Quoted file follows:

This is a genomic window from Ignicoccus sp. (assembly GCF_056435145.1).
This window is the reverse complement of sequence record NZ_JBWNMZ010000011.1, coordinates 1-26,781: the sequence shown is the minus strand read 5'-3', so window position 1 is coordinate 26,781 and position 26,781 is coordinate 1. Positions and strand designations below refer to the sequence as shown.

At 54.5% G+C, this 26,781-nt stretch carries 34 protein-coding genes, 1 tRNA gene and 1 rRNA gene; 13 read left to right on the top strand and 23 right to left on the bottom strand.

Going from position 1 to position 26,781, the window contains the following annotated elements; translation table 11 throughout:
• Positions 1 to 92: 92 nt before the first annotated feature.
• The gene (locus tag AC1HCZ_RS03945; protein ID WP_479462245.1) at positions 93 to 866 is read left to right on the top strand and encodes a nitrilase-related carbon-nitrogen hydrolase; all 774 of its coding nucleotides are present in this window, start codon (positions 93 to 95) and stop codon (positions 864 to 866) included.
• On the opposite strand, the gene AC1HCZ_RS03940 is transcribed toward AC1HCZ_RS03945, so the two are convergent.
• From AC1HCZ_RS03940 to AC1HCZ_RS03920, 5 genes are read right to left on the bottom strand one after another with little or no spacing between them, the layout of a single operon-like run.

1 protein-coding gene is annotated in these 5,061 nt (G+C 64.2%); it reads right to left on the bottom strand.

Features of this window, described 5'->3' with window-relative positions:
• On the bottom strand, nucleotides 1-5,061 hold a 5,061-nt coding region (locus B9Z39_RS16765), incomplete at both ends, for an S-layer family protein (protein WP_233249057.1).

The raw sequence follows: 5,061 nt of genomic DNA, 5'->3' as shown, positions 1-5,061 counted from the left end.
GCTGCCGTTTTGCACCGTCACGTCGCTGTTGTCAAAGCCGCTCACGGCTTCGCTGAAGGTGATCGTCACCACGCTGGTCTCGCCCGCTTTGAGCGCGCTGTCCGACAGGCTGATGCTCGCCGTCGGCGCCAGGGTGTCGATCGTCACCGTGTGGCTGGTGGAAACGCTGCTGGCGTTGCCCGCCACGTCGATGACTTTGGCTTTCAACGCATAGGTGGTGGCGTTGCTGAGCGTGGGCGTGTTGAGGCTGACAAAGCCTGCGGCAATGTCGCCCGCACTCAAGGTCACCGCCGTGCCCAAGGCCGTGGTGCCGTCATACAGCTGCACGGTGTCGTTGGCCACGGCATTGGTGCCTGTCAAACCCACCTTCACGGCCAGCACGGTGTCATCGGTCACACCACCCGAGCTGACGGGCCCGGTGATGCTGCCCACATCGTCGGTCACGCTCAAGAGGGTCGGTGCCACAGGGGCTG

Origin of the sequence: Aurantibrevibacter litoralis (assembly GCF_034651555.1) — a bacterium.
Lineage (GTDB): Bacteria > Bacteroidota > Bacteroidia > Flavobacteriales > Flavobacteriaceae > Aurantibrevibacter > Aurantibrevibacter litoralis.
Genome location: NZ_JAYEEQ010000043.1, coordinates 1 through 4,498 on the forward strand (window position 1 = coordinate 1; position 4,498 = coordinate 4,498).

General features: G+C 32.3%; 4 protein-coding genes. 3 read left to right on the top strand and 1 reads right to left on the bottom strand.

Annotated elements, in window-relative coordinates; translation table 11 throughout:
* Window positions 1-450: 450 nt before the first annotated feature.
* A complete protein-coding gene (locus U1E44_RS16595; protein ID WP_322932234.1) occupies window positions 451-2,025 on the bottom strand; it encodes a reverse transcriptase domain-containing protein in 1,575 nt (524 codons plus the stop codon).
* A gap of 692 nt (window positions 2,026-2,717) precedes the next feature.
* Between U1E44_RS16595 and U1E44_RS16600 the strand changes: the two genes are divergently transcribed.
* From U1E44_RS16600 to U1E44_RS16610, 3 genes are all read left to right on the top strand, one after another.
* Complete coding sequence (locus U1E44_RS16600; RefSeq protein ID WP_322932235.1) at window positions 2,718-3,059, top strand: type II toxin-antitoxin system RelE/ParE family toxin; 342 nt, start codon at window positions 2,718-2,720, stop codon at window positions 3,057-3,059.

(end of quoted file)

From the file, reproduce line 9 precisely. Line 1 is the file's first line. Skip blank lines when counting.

1 protein-coding gene is annotated in these 5,061 nt (G+C 64.2%); it reads right to left on the bottom strand.